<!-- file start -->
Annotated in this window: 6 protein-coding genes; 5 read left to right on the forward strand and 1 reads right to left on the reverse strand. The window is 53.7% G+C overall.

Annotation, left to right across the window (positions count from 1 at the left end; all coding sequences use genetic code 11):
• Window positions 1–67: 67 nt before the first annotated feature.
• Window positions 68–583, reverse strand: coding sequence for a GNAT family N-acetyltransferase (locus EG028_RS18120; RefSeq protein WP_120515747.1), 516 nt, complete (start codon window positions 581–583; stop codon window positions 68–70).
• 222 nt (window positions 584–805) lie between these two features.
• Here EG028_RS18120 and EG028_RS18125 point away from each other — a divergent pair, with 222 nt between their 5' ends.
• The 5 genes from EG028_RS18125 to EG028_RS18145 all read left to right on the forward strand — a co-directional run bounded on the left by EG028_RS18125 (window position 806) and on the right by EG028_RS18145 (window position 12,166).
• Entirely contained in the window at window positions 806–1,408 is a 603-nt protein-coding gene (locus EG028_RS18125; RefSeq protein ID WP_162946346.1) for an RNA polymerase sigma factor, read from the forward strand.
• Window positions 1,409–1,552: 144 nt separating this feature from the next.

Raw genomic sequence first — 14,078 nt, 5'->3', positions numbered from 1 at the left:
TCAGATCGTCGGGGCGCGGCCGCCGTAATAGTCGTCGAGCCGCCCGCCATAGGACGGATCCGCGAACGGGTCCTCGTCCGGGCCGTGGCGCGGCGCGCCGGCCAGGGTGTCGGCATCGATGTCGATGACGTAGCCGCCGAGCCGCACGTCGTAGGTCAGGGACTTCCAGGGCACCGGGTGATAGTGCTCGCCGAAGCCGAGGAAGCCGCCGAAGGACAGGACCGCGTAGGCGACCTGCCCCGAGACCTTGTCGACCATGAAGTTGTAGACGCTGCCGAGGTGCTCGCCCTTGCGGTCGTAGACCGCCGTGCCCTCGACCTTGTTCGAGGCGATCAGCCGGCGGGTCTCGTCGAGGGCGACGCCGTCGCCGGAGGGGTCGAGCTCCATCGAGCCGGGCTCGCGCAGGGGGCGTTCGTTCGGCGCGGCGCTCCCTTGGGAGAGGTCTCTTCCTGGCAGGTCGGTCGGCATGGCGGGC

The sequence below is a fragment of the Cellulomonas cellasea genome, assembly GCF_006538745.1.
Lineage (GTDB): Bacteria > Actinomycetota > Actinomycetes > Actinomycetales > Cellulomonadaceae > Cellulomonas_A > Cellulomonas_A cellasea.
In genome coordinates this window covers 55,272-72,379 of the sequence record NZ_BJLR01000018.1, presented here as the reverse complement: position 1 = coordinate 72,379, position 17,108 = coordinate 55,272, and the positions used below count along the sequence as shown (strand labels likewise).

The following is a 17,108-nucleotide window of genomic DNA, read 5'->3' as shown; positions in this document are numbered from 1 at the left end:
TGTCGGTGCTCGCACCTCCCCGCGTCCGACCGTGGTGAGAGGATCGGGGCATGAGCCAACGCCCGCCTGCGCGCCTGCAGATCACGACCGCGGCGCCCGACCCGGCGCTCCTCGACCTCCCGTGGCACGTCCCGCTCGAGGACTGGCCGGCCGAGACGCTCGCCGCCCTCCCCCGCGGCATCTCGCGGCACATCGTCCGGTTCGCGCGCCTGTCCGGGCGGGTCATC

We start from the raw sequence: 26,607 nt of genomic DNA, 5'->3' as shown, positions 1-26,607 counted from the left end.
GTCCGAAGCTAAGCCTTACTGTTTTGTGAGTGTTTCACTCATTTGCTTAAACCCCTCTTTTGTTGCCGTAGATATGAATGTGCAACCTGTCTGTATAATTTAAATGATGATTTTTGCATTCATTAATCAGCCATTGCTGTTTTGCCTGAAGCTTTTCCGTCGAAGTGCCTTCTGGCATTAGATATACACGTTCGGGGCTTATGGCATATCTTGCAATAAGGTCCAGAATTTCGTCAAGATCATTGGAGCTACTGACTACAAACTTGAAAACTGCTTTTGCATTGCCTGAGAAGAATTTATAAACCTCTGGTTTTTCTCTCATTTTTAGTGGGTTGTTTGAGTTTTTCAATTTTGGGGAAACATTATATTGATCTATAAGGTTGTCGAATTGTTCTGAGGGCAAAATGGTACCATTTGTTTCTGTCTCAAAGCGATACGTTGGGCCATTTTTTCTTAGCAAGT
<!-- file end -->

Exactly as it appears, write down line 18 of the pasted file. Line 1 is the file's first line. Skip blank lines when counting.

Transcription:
GTCCGAAGCTAAGCCTTACTGTTTTGTGAGTGTTTCACTCATTTGCTTAAACCCCTCTTTTGTTGCCGTAGATATGAATGTGCAACCTGTCTGTATAATTTAAATGATGATTTTTGCATTCATTAATCAGCCATTGCTGTTTTGCCTGAAGCTTTTCCGTCGAAGTGCCTTCTGGCATTAGATATACACGTTCGGGGCTTATGGCATATCTTGCAATAAGGTCCAGAATTTCGTCAAGATCATTGGAGCTACTGACTACAAACTTGAAAACTGCTTTTGCATTGCCTGAGAAGAATTTATAAACCTCTGGTTTTTCTCTCATTTTTAGTGGGTTGTTTGAGTTTTTCAATTTTGGGGAAACATTATATTGATCTATAAGGTTGTCGAATTGTTCTGAGGGCAAAATGGTACCATTTGTTTCTGTCTCAAAGCGATACGTTGGGCCATTTTTTCTTAGCAAGT